Joe Buck Claims His Addiction To Xanax Almost Ended His Broadcasting Career–And By Xanax I Mean ‘Hair-Plug Treatment’

In Joe Buck’s upcoming memoir titled Lucky Bastard: My Life, My Dad, And Things I’m Not Allowed To Say On TV, he opens up about his unrelenting addiction to xanax, alcohol, hookersgambling, sex, cigarettes, Netflix, hair-plug treatment? *Double checks source* Ya, hair-plug treatment.

The 47-year-old broadcaster claims he began receiving regular hair-plug treatments at the tender age of 24-years-old. But it wasn’t until 2011 when one of the treatments left him with a paralyzed vocal chord before the start of the baseball season that stole his voice and forced him to lie to his bosses out of shame.

Via Sports Illustrated:

“I was lying,” Buck said of the stories about his vocal chord issues. “I think people bend the truth all the time, unfortunately. It was really for self-preservation and ego for me. As I look back, I gave partial truths. Where I lied was when I said the reason why. People would ask, ‘Why is your vocal chord paralyzed?’ I said it was a virus. I didn’t say it was an elective procedure to add hair to the front of my head. It was embarrassing. There’s an embarrassing element to that. Any surgery done to improve one’s looks is not really something someone wants to talk about. So it’s very cathartic to get this out. There are a lot of people across the country, for as silly as this sounds, who obsess about hair loss. I would tell myself I needed to look younger, I needed to have thicker hair, I don’t want to look older than I am. The truth of it is that it was an ego thing, whether I was on TV or not.”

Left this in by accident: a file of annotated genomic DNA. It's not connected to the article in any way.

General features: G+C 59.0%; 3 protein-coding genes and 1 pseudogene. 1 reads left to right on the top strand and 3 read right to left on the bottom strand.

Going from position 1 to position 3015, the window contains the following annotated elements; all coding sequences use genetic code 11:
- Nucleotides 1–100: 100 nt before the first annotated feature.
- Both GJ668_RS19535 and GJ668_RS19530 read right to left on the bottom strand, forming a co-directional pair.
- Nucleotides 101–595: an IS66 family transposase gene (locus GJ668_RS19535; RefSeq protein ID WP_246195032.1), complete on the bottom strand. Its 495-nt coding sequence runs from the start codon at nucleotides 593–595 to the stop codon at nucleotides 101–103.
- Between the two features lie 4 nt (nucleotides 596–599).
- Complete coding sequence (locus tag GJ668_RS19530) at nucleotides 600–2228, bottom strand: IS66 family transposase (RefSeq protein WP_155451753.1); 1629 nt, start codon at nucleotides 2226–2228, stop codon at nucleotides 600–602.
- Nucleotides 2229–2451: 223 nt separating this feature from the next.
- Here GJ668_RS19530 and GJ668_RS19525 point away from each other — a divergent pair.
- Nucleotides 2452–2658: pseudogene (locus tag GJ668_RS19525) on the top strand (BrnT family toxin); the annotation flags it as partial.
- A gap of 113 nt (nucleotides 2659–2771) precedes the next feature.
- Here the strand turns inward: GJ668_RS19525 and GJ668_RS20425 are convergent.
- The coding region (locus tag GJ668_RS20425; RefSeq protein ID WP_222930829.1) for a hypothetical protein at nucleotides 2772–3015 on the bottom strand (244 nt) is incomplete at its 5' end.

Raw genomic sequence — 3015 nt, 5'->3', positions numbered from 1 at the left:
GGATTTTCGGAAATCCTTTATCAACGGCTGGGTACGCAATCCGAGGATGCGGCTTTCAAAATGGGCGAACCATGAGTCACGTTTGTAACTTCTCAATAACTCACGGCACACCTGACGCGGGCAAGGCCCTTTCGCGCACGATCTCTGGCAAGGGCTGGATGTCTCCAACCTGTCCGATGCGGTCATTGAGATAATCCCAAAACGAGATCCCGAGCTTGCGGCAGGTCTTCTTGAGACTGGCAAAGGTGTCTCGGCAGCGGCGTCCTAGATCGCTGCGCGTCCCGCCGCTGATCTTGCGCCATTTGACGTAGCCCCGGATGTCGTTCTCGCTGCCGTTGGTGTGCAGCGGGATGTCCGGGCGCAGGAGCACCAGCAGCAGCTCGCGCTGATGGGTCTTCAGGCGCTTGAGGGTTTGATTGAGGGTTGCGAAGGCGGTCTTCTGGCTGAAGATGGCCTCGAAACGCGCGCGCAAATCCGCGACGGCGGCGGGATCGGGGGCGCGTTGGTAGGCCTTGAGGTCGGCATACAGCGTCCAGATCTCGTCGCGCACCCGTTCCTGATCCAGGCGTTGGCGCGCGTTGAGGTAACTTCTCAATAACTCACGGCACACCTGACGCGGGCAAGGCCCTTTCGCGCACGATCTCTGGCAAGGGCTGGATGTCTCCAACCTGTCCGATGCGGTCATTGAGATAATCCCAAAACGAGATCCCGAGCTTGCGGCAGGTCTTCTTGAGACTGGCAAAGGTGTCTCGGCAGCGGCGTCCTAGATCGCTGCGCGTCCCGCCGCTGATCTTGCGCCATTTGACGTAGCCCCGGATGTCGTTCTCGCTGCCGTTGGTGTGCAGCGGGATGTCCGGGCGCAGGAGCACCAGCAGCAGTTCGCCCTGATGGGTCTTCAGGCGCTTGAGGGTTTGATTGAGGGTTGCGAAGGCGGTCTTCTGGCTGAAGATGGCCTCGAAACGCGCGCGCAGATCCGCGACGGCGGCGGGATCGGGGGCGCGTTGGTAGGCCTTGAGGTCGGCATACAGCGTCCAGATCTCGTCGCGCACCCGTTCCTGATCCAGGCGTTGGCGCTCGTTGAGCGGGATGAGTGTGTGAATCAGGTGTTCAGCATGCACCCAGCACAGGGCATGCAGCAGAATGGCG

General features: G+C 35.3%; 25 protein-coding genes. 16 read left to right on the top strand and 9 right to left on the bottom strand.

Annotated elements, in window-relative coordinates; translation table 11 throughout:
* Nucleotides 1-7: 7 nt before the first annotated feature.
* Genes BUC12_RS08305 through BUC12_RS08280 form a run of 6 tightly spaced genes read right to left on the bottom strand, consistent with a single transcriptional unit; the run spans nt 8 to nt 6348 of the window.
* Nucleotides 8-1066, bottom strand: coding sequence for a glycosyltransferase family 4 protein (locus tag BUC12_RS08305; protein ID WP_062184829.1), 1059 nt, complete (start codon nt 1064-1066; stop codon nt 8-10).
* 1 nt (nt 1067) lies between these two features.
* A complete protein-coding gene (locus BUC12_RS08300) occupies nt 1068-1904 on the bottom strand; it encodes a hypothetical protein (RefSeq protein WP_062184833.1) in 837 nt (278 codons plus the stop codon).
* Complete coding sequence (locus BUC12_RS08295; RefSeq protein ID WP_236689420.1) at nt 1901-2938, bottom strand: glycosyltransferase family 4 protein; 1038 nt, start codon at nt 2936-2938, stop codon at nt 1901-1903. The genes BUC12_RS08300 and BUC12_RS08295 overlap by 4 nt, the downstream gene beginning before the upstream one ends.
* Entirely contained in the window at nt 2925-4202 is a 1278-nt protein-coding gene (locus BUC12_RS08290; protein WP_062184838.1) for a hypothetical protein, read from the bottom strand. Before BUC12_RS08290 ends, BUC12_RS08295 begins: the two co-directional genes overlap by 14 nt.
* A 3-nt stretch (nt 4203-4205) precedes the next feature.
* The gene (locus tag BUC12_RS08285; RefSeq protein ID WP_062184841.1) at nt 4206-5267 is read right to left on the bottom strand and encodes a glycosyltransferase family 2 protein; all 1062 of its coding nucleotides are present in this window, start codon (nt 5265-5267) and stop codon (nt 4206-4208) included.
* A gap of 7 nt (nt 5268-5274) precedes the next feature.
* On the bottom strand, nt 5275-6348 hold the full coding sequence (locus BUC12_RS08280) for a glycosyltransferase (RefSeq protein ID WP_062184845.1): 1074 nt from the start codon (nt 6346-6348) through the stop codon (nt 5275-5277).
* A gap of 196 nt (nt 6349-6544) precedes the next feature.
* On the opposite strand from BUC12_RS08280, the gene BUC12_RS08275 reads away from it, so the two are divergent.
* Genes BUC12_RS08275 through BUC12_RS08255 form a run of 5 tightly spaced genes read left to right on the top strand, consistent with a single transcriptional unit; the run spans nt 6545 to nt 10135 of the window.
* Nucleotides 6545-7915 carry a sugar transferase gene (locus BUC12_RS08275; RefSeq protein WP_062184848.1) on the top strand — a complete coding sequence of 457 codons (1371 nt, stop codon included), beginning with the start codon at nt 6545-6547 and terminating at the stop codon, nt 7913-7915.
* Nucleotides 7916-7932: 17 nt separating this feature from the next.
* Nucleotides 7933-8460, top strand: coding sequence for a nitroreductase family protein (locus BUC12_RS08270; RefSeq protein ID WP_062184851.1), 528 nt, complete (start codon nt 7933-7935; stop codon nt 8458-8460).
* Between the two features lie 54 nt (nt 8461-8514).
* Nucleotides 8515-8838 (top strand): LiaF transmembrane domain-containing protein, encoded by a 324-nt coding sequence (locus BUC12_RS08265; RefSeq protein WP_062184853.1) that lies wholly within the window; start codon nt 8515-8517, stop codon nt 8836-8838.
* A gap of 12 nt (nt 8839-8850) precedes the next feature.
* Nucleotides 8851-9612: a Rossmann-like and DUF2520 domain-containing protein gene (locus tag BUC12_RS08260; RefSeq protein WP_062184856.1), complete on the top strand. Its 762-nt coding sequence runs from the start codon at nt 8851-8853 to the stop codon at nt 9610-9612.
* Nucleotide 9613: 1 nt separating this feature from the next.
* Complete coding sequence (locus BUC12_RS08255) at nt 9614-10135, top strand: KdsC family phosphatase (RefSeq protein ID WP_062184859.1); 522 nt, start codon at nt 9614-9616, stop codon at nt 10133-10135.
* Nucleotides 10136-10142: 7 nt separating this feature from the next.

Buck says he has not had a hair-plug treatment since 2011, but has since picked up cigarettes. I’m kidding. He’s the picture of health now. Long live Joe.

Joe, if you’re reading this, it’s important to know that your struggle was not singular.

[h/t Sports Illustrated]

Matt Keohan Avatar
Matt’s love of writing was born during a sixth grade assembly when it was announced that his essay titled “Why Drugs Are Bad” had taken first prize in D.A.R.E.’s grade-wide contest. The anti-drug people gave him a $50 savings bond for his brave contribution to crime-fighting, and upon the bond’s maturity 10 years later, he used it to buy his very first bag of marijuana.